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1. Get schools and educational hubs involved


As well as a place to grow our curiosity, our educational spaces can be home to playing fields, verges and gardens which are ready to burst with life each spring. If your school isn’t taking part already, consider having a chat with staff to see if a space can be left for nature this year. As well as being a bonus for wildlife, why not use this as a fun learning opportunity to discover how many species you can spot? 

2. Talk to your neighbours

You may not have your own lawn or green space, but your neighbour or community might! If the 23 million garden owners of the UK joined forces for nature, it could transform the fortunes for our wild plants and the much-loved species that depend on them.

Why not share our No Mow May resources with your neighbours and community? We have signs to display in gardens, notice boards and windows which are a fantastic conversation starter – it could even be the start of a No Mow May street! 

3. Connect with places of worship  


Often the cornerstone of our communities, our places of worship can be a sanctuary for people and wildlife alike. See if your local church, mosque or other place of worship has a green space they can pledge for nature this No Mow May. Churchyards for example, are often excellent places for wildflower and wildlife that enjoy the undisturbed grasslands.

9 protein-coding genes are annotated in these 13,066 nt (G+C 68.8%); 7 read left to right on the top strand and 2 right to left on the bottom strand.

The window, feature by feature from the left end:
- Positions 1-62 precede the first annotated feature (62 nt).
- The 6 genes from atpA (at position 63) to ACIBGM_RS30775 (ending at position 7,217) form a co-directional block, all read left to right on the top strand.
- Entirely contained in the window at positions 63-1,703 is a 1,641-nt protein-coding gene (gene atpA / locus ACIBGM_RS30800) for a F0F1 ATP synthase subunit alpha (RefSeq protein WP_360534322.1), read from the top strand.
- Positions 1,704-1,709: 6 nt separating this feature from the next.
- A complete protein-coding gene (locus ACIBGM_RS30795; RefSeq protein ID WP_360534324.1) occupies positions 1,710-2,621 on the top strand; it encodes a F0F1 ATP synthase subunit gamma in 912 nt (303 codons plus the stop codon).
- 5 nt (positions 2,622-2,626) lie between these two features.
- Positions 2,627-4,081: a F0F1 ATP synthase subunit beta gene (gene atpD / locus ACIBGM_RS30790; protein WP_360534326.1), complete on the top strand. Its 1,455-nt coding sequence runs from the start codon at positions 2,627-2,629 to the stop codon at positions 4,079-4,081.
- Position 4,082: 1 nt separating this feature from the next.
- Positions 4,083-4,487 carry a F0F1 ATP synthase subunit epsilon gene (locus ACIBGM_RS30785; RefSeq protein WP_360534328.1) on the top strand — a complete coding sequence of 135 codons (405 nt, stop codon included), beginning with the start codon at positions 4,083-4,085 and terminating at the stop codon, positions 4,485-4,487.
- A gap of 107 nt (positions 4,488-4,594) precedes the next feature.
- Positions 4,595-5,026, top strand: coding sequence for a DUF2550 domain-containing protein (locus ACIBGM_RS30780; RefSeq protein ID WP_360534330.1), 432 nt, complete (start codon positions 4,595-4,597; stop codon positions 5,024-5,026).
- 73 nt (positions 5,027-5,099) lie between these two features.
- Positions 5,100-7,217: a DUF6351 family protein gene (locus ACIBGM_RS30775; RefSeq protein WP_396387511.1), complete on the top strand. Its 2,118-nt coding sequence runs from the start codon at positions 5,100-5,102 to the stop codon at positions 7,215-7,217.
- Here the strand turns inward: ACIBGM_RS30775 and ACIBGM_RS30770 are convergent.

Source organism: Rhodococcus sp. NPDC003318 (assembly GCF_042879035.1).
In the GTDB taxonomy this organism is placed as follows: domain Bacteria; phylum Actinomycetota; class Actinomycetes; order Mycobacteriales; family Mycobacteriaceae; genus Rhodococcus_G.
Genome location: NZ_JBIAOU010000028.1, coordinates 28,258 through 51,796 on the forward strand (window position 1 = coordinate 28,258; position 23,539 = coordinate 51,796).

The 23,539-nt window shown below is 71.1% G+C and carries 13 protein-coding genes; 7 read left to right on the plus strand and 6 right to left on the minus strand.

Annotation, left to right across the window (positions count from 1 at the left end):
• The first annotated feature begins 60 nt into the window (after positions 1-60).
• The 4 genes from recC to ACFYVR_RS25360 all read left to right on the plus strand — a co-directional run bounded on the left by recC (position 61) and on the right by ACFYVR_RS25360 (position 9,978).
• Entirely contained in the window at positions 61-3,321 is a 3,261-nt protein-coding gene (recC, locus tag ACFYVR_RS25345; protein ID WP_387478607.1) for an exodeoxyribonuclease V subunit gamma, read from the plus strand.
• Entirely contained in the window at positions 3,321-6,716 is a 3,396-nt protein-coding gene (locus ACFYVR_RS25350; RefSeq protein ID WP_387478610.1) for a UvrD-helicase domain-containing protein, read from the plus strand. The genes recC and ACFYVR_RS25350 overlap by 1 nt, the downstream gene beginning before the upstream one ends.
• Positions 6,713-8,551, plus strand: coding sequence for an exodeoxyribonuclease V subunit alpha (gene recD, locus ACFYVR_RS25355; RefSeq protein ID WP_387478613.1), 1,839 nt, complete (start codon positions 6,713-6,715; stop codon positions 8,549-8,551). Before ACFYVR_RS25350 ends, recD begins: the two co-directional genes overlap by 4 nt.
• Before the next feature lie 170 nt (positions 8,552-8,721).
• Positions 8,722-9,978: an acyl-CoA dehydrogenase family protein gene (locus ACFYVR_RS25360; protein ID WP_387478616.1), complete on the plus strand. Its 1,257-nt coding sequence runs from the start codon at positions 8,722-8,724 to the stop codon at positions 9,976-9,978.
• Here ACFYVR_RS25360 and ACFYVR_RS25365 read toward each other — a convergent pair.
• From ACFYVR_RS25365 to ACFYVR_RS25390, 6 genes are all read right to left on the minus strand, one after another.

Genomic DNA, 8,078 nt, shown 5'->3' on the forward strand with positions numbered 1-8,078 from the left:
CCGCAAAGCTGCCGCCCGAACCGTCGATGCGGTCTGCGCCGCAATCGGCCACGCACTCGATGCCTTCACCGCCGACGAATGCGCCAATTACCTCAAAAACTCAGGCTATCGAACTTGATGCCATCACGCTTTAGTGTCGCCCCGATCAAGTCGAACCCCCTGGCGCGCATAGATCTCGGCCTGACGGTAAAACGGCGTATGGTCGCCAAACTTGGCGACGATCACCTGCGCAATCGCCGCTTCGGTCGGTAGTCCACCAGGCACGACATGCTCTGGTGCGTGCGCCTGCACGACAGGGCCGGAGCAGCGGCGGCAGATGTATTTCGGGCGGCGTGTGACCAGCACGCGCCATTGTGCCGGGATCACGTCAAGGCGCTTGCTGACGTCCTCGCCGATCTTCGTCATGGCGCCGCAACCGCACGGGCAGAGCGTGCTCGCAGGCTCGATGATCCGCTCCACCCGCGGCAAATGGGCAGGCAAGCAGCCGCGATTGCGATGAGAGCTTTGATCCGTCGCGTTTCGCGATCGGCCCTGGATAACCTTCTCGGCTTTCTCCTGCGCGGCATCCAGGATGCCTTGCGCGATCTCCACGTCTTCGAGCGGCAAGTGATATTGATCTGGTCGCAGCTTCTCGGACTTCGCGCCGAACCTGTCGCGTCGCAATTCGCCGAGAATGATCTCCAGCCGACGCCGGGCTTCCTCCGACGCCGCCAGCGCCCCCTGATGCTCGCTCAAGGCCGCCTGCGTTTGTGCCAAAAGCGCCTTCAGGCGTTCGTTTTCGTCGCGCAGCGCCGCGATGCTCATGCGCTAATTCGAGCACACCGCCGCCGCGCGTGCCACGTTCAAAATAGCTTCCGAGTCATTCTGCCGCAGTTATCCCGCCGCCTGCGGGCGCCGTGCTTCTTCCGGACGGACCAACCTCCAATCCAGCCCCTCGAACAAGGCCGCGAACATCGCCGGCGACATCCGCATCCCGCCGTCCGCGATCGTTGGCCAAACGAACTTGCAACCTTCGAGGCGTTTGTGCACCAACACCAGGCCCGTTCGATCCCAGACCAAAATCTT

4. Chat to your local councillor

Our councils manage some of our most widely-used green spaces, no matter where you live. Ask your local councillor about your councils plans to provide a home for wildflowers and wildlife in May and beyond, and share their good work on social media. 

5. Create a mini meadow in a pot

If you have outdoor space but no lawn, don’t write off No Mow May just yet! Encourage wildlife to your garden with a pot or window box – what happens if you leave one with bare soil, perhaps local wild plants seed will find their way in. There are also native seed mixes you can sprinkle into pots which pollinators like bees and butterflies will go wild for! 

 

More meadow making tips

How to start a community meadow

How to start a community meadow

Want to start a community meadow, but not sure where to begin? Read our guide to creating a flower-filled haven for your local community.

How to grow a wildflower meadow
Wildflower meadow landscape with a variety of species near Cardiff, Wales

How to grow a wildflower meadow

Made up of wildflowers and grasses that return every year, wildflower meadows can bring benefits to people, climate and a huge array of wildlife.

Grazing to Save Wild Plants, From Eryri to our Garden Lawns
Wildflowers growing in a meadow with cattle behind

Grazing to Save Wild Plants, From Eryri to our Garden Lawns

What do the peaks of the Eryri mountains and our garden lawns have in common? Robbie Blackhall-Miles, Plantlife’s Vascular Plant expert, explains how grazing works to protect our most species-rich habitats.

Wildlife to Spot in Your No Mow May Lawn
A Cinnabar Moth rests on a long blade of lawn grass, image by Pip Gray

Wildlife to Spot in Your No Mow May Lawn

It’s not just wildflowers which benefit from not mowing our lawns this May. Pollinators and other wildlife bring our gardens to life!

Go Wild in the Garden with these Gardening Jobs
A blossoming garden lawn full of wildflower

Go Wild in the Garden with these Gardening Jobs

If you want to create a home for wildlife in your garden, here’s a couple of nature-friendly gardening jobs to inspire you. If you create the right space, nature will come.

No Lawn? No Problem: 5 Ways to Join in with No Mow May

No Lawn? No Problem: 5 Ways to Join in with No Mow May

As well as bringing back the bloom to our lawns, there are many ways you can get involved with No Mow May, even if you don’t have a garden.